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Dolt-Drums

dolt-drums
John Buckland Wright: Title Unknown (date unknown)
" … willing to tolerate anything to end up somewhere else."

A point comes, usually somewhere in the middle more than near the beginning or end, where I lose my way. Whatever forward momentum my original bright idea imparted has, by then, largely dissipated. The objective's attraction, however initially strange or alluring, loses its magnetism and I feel adrift amid considerable flotsam: the odd oar, a life jacket, a leaky ice chest, and an almost refinished manuscript. I've forgotten what I was supposed to be up to. I've lost the vision. Once steady trade winds betray me and my rigging slaps impotently against mast and spar, luffing. So recently filled with inspiration, I feel struck stupid. I lose my course and my purpose. What the ancient mariner referred to as the doldrums, the horse latitude stall, I might just as well call the Dolt-Drums. I'm struck by just how dumb I seem.

What was I thinking? What was I feeling? What, again, did I firmly believe I was pursuing?
Who did I think I'd become? Who extended permission for me to depart? Who did I imagine might welcome my eventual arrival? None of any of this effort makes any sense once the initial juice evaporates. The well wishers left far behind, the welcomers inhabit a speculative future. Today, now, here, nothing any longer seems clear or likely, for gravity has grabbed our arching trajectory and inexorably pulls it back from the edges of levity, engaged in serious business. The sum of the edits stole the original's innocence. The rewriting, intended to make a real difference, lost some essence I hadn't known was there until I noticed it absent. I never knew where it originated. It might have been an accident, less gift than visitation.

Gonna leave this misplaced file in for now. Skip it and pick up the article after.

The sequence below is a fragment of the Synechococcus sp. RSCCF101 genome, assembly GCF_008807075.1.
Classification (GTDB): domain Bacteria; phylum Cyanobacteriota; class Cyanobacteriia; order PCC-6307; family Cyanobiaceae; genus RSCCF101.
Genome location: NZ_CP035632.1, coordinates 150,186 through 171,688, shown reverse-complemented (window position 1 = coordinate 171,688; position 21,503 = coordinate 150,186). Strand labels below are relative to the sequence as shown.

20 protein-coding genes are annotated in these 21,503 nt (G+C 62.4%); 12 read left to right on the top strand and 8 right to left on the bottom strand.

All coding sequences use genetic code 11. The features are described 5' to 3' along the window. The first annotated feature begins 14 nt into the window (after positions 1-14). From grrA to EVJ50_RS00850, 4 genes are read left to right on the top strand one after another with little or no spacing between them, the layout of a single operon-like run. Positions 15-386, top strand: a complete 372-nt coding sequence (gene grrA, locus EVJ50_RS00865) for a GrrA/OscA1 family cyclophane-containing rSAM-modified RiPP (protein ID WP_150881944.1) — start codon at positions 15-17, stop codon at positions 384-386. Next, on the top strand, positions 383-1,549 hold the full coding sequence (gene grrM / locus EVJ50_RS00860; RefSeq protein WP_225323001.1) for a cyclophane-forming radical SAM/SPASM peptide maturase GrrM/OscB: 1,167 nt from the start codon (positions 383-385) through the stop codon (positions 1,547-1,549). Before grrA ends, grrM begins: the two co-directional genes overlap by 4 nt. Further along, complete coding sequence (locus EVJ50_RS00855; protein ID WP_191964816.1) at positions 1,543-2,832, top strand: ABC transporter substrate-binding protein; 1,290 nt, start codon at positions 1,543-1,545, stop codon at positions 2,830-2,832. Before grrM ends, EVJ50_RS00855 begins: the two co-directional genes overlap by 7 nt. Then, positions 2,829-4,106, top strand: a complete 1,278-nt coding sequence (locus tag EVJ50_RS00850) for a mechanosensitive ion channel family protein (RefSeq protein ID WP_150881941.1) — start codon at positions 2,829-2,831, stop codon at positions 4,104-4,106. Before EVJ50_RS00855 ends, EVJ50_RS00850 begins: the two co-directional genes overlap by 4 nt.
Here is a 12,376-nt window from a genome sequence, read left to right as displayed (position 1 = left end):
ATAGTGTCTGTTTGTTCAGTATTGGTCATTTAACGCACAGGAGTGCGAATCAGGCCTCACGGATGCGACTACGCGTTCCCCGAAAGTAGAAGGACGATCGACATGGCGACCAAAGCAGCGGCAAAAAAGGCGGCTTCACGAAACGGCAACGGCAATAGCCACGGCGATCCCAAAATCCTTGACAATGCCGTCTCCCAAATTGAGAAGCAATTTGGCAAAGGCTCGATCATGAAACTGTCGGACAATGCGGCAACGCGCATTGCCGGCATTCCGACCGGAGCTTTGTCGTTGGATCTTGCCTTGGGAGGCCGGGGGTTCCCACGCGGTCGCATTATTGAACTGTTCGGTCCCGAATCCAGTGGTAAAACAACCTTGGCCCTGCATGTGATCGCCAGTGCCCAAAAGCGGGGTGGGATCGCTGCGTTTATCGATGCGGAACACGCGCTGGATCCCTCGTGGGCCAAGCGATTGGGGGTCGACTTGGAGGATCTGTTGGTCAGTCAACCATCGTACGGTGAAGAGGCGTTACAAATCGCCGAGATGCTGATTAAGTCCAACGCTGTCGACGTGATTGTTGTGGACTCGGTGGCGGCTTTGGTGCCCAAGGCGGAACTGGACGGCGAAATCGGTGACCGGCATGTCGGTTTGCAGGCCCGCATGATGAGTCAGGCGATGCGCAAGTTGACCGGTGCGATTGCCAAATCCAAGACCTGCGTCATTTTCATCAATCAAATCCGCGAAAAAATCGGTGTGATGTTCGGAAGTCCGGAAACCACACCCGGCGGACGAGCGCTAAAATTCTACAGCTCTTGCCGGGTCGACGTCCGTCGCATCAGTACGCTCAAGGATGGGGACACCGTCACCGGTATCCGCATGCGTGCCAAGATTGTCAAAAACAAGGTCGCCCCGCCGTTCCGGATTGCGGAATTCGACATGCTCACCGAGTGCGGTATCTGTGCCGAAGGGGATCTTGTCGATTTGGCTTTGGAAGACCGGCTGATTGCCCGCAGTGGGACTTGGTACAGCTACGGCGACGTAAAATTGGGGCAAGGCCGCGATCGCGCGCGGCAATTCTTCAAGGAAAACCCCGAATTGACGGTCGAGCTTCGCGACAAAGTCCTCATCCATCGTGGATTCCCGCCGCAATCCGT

Now, with the whole enterprise spread out on the deck in pieces, heading nowhere ever more slowly, I seek distraction. Now's the time to consider finally cracking that owner's manual, to delve into a little education, to find a decent example, to consider refashioning this train wreck into something believably viable again. What was that question? What had I expected as an answer? What of the good advice I've received, suggestions and encouragements egging me forward? What was I supposed to make of those?

I had presumed that the average dolt never experienced his state, for he seemed too stupid to notice his own limitations. I find myself rethinking this conviction, for from here, imbedded within the Dolt-Drums, it seems much more likely that the idiot knows every bit just how inadequate he is, how inept, how unprepared. He knows, but his knowledges serves him poorly. He's not stupid. He understands full well, much better than could any observer, just how low he crawls for he cannot stand upright, that's an impossibility, not in the cards, a bridge too far. There he cowers, then, short of salvation and painfully aware of his shortfall. He feels betrayed but only by himself. He knows nobody else to blame. He's gone and not done it again, revisiting a long and sad constraint. He'd believed it might play out different this time. Right now, it hasn't. Not yet and perhaps, not ever. Is this Authoring over?

I think it particularly important to fully acknowledge the Dolt-Drums, the time within most every adventure when the originally envisioned outcome seems unlikely to happen, when that once magic something that began the thing, abandons it, and utterly. This universe seems most characterized by change. However it might seem today, tomorrow might well be different, and not different as anyone might imagine different, but different as in surprising. The high might tumble. The low might rise. The middling might become exceptional, and nobody could possibly know which or when or why. We're apparently along for the ride. We occasionally sense that we're driving, a conviction seemingly destined to become different, too, delusional. We're probably at best hitchhiking, moving somewhere by some stranger's conveyance. We still experience progress. We sometimes find ourselves stalled on an odd on-ramp outside of El Cajon where nobody in their right mind would ever stop to offer anyone a ride. We pray then for the arrival of some out-of-his-right-mind savior and just jump in, willing to tolerate anything in hope of ending up somewhere else.

©2022 by David A. Schmaltz - all rights reserved







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